“Going younger” doesn’t guarantee the Bears will draft Notre Dame brawler Quenton Nelson, though that did become a greater possibility with Tuesday’s move. Nelson might be one of the two or three best offensive players in this year’s draft, and offensive line coach Harry Hiestand knows him well from the four years they spent together at Notre Dame. 

There’s a natural fit there, of course, but a few reasons to slow the Nelson-to-Chicago hype train: Would he even make it to No. 8? Or if he’s there, is taking a guard that high worth it when the Bears have needs at wide receiver, outside linebacker and cornerback? Still, the thought of Nelson — who absolutely dominated at Notre Dame — pairing with Hiestand again is tantalizing, and Nelson very well could step into any team’s starting lineup and be an immediate Pro Bowler as a rookie. 

If the Bears go younger in free agency, Matt Nagy knows 26-year-old guard Zach Fulton (No. 25 in Bleacher Report’s guard rankings) well from their time in Kansas City. Fulton — a Homewood-Flossmoor alum — has the flexibility to play both guard positions and center, which could open the door for Cody Whitehair to be moved to left guard, the position he was initially drafted to play (though the Bears do value him highly as a center, and keeping him at one position would benefit him as opposed to moving him around the line again). There are some other guys out there — like Tennessee’s Josh Kline or New York’s Justin Pugh — that could wind up costing more than Fulton in free agency.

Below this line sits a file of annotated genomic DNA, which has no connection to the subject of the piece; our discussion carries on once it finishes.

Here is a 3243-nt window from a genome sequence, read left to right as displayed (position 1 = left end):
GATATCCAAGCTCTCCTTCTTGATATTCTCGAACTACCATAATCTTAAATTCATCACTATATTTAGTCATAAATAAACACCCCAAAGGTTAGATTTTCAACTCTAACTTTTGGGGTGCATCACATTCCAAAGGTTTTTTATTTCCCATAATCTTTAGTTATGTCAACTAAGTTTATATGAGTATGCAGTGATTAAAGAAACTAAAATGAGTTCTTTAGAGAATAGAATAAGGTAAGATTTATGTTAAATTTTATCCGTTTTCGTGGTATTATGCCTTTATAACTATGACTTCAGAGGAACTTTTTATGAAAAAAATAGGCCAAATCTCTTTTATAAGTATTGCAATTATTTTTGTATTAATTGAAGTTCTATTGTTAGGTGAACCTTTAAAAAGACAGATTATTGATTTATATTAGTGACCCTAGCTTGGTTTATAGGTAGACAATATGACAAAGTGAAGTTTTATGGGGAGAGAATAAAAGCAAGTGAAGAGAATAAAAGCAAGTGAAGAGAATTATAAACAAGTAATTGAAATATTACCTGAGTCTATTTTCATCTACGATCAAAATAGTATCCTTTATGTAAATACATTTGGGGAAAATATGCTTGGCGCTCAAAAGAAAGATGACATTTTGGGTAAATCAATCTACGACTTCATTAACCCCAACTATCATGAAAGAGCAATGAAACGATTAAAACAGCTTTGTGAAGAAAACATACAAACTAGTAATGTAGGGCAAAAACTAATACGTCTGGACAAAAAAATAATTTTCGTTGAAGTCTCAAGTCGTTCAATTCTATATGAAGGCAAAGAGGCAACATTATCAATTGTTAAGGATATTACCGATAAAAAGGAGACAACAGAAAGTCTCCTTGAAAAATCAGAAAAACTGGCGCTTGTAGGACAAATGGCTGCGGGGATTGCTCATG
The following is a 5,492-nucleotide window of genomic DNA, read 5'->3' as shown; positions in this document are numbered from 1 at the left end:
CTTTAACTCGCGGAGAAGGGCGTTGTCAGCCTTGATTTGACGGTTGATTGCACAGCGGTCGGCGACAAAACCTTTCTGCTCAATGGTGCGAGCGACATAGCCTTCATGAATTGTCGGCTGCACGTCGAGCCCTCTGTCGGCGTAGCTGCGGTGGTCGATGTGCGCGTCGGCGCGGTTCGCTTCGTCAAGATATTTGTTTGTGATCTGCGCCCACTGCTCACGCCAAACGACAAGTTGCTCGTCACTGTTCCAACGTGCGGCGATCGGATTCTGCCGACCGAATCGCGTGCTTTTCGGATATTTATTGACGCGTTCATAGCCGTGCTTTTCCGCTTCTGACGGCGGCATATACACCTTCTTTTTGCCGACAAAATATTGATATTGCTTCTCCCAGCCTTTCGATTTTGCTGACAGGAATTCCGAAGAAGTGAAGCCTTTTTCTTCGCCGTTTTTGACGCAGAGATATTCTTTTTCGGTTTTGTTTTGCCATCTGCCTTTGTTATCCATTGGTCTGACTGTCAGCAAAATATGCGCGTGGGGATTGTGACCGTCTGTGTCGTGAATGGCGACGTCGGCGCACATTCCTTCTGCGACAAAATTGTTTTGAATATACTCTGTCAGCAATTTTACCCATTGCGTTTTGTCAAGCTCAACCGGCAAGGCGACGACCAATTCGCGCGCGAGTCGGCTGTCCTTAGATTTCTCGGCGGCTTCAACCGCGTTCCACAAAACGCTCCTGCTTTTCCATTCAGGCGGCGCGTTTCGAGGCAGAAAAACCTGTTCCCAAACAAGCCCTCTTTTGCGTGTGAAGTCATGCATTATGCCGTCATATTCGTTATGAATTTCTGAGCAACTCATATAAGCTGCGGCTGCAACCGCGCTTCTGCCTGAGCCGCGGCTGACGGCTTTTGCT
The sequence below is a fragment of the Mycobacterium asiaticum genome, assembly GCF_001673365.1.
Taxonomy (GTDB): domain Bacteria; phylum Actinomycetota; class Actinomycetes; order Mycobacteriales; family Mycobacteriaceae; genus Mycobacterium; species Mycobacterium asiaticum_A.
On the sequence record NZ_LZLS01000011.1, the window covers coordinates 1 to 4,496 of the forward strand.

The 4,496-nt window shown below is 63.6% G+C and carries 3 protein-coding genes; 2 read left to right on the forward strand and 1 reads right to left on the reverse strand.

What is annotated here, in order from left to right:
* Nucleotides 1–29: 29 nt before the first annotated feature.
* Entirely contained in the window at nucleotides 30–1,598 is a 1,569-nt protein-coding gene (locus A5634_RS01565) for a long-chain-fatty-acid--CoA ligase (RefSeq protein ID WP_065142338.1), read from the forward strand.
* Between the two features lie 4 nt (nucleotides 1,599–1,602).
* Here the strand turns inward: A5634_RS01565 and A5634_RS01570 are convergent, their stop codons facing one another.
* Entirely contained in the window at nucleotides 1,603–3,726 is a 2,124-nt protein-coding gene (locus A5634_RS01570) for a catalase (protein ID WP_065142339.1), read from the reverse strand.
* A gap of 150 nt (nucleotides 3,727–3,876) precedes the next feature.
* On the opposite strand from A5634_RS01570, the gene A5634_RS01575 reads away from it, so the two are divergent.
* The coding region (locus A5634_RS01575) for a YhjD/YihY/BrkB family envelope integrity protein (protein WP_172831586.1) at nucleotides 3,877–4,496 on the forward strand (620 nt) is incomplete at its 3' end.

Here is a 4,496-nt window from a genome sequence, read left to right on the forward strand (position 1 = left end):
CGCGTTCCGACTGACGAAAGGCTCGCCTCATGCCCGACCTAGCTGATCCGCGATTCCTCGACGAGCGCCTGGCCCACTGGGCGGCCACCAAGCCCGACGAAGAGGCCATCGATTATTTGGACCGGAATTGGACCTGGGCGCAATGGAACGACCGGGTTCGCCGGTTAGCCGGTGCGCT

Or the Bears could look draft an offensive lineman after the first round, perhaps like Ohio State’s Billy Price, Georgia’s Isaiah Wynn or UTEP’s Will Hernandez. How the Bears evaluate guards at the NFL Combine next week will play an important role in how they go about replacing Sitton. 

The trickle-down effect of releasing Sitton will impact more than the offensive line, too. Freeing up his $8 million in cap space -- which wasn't a guarantee, unlike cutting Jerrell Freeman and, at some point, Mike Glennon -- could go toward paying Kyle Fuller, or another top cornerback, or a top wide receiver, or some combination of players at those positions (as well as outside linebacker). The Bears were already in a healthy place cap-wise; that just got healthier on Tuesday. 

Bears cut ties with linebacker Jerrell Freeman

Bears cut ties with linebacker Jerrell Freeman

The Bears began their slew of offseason moves by releasing inside linebacker Jerrell Freeman, according to ESPN's Adam Schefter.

Freeman, 31, signed a three-year, $12 million deal with the Bears in 2016.

In his first year in Chicago he amassed 110 tackles in 12 games but was suspended four games for PED use. He played in just one game lsat season before suffering a pectoral injury that placed him on IR. He then tested positive again for a performance-enhancing drug, resulting in a 10-game suspension that bleeds over into 2018 for two more games, wherever he winds up.